Is it possible to use anisotropic materials in Karamba3d? I know orthotropic is possible, to my understanding this is a material that has different material properties in two different directions. I want to calculate 3D printed concrete, having different properties in X, Y and Z direction. Is it possible to create a material like this in Karamba3D?
at the moment (Version 1.3.3 & 2.3.0 WIP) isotropic and orthotropic material behaviors are the only options in Karamba3D. In addition, to accurately model the material in X,Y and Z direction it would be necessary to apply volumetric finite elements - which are also not there yet.
A work around could be to use a dense volumetric mesh where equivalent truss elements form the cell edges. The question is however, whether such a simulation fulfills your requirements regarding accuracy with respect to displacements and ultimate limit state.
I don´t know the 3D printing technology you´re using, I´m only used to Fused Filament Fabrication (Fused filament fabrication - Wikipedia) 3D printing technology, si I don´t know how well would this apply for concrete 3D printing.
In FFF, the filament layers are usually printed in orthogonal directions alternatively in the XY plane. This means that if the first layer is printed in +45º direction, the second one will do in -45º direction, and so on. This arrangement of layers, is not quasi-isotropic, but if your slicer allowed you to use a quasi-isotropic layout (Carbon Fiber 101: What do Isotropic, Quasi-Isotropic, and Anisotropic Mean? | DragonPlate) (for example, like a 0º/-45º/+45º/90º laminate) it would be considered isotropic and facilitate modeling, at least in the XY plane.
But this would strongly depend on the relative dimensions of the printed parts. It would only approximate an isotropic material for relatively thin shells. If you are printing bulky objects like a house… it will definitively not work.
By the way, @karamba3d, is the implementation of a solid finite element in Karamba´s development road map?
Hi Vigardo, thank you for the quick reply.
We use a similar printing technique; Simply put we use a robot arm to move a nozzle around and use a pump to steadily pump the wet concrete trough (it’s not pourable, but slightly stiff concrete). We only print the shell, most often one wall thick (sometimes two) and we often print two or four bottom layers where we use a concentric infill pattern. The nozzle is 3/4" in diameter, which results in a layer width of about 30mm and a layerheight of 10mm. The shapes are often organic and not larger than 1.5m by 1.5m, and 1 meter tall.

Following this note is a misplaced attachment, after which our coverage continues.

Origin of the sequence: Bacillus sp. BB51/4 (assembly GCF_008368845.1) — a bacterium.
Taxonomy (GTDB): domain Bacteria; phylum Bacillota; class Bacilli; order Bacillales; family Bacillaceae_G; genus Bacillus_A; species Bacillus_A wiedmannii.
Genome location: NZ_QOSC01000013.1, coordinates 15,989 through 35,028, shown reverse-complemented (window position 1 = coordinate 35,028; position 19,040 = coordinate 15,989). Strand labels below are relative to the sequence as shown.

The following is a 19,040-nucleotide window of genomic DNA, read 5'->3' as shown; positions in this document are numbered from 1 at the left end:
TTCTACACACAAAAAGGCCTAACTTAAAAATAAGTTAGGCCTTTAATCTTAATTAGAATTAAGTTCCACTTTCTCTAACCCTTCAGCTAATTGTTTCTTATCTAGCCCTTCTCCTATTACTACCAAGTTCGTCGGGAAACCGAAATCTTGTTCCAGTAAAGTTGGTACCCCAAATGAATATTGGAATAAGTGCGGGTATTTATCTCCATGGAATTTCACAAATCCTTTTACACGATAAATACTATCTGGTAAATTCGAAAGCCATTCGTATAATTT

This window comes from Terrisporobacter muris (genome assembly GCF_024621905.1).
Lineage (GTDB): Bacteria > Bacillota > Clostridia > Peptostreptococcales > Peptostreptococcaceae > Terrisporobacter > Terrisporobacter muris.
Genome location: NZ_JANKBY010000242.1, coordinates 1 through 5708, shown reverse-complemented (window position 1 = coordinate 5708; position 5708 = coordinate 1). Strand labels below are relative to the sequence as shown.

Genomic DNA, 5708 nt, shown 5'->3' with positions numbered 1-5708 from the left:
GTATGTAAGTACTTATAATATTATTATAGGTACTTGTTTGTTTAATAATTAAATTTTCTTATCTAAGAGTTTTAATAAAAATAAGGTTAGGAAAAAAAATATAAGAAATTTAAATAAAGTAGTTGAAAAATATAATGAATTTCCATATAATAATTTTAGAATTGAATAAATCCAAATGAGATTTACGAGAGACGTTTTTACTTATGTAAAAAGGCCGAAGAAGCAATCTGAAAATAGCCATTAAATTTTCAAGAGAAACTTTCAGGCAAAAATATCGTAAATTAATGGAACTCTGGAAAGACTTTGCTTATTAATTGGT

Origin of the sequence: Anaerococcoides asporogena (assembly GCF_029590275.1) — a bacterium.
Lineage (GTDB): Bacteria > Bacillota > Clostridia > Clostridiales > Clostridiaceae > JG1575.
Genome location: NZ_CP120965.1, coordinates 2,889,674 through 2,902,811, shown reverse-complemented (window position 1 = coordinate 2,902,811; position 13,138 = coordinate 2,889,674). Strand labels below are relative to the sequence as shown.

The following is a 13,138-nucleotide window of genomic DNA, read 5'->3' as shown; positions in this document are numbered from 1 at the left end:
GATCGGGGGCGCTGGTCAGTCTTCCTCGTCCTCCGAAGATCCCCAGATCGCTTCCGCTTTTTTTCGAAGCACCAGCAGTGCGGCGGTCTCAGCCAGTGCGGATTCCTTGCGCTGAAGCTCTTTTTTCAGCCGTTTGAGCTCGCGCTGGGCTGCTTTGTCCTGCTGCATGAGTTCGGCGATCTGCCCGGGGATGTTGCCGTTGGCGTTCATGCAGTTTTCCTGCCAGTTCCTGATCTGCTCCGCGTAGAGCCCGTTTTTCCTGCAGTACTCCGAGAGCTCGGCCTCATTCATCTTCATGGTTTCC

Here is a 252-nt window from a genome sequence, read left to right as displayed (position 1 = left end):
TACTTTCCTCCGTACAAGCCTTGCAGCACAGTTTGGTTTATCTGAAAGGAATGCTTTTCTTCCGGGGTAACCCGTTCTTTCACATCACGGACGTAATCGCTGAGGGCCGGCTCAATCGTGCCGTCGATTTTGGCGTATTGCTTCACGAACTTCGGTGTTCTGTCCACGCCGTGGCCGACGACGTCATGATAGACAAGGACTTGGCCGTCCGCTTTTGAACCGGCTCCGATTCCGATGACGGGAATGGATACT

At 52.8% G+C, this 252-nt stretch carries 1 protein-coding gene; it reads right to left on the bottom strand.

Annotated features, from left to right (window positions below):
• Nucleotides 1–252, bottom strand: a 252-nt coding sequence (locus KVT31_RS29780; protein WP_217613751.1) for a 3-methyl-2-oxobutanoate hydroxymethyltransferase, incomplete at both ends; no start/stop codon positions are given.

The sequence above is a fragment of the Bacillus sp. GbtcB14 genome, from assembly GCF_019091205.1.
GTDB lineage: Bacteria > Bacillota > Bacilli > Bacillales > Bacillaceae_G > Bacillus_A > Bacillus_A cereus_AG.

Therefore talking about rotated layers is not relevant I think (like I said, we only print the shell) and I’m not sure if this is even possible in finite elements softwares like Karamba, because of the organic and unpredictable shapes we make and the material having a lot of different directional properties.
I was thinking that maybe every layer can be seen as an orthotropic material, with the first direction being tangential to the printpath and the second direction perpendicular to that. I might be wrong however, I don’t understand orthotropic materials fully yet. Also, I’m not sure how to get the layers to connect to each other and this approximation would only work with single wall thicknesses.
I don’t think a dense mesh is what I need, because of the way we print. Like I mentioned in the message to Vigardo, we only print the shell of solids, with a filled in bottom. A dense mesh would have to be fitted inside the layerwidth of 30mm’s and follow the contour of the product, because the material properties follow this contour as well. I think this will not be accurate enough, but if you think this might work I’ll give it a try!
If your layers are thin in one direction (e.g. Y), then you can use as direction 1 the X axis and as direction 2 the Z axis. This would be similar to printing relatively thin walls.
This way, the orthotropic FE model should work… at least for displacements prediction, and as long as you provide reasonable E1 and E2 stiffnesses.
I really don´t have any idea about the material strenght failure hypothesis that applies here.
If the thin shell approximation des not apply, you will have severe inaccuracies because some crossterms of the anisotropic stiffness matrix can´t be neglected. A solid material model (anisotropic or not) should be used instead in such cases.
I’m having trouble understanding the way orthotropic material is calculated. As I understand, FEM takes the mesh edges and uses them as beams, to which simple mechanical principles are applied. In the case of an orthotropic material, does the system use the direction of the beam as one direction and every radial direction, perpendicular to the beam, as another? Or does it take the beam as one direction (X) and perpendicular in the Z axis as a second direction, ignoring the third (Y) axis? Or is it something else?
I need to know the way the material properties are used, as to give the system the right data. The walls are 30mm’s thick, so I’m also not sure if I should use an infinitely small wall thickness for the orthotropic calculation, to give it as little error as possible, or to use the 30mm thick wall. Understanding how this is calculated will help me to make the right choice here as well.
in the Finite Element Method volumetric- and shell-elements are not discretized as beams at the mesh edges. The relationships between the nodes result from integrating the weak form of the partial differential equations that govern the problem over the element volumes.
In Karamba3D the direction of orthtropy can be arbitrarily set (see here).
If the wall thickness is small as compared to the other dimensions you can use shell elements for the continuity regions where the flow of forces is not disturbed by concentrated external loads or boundary conditions.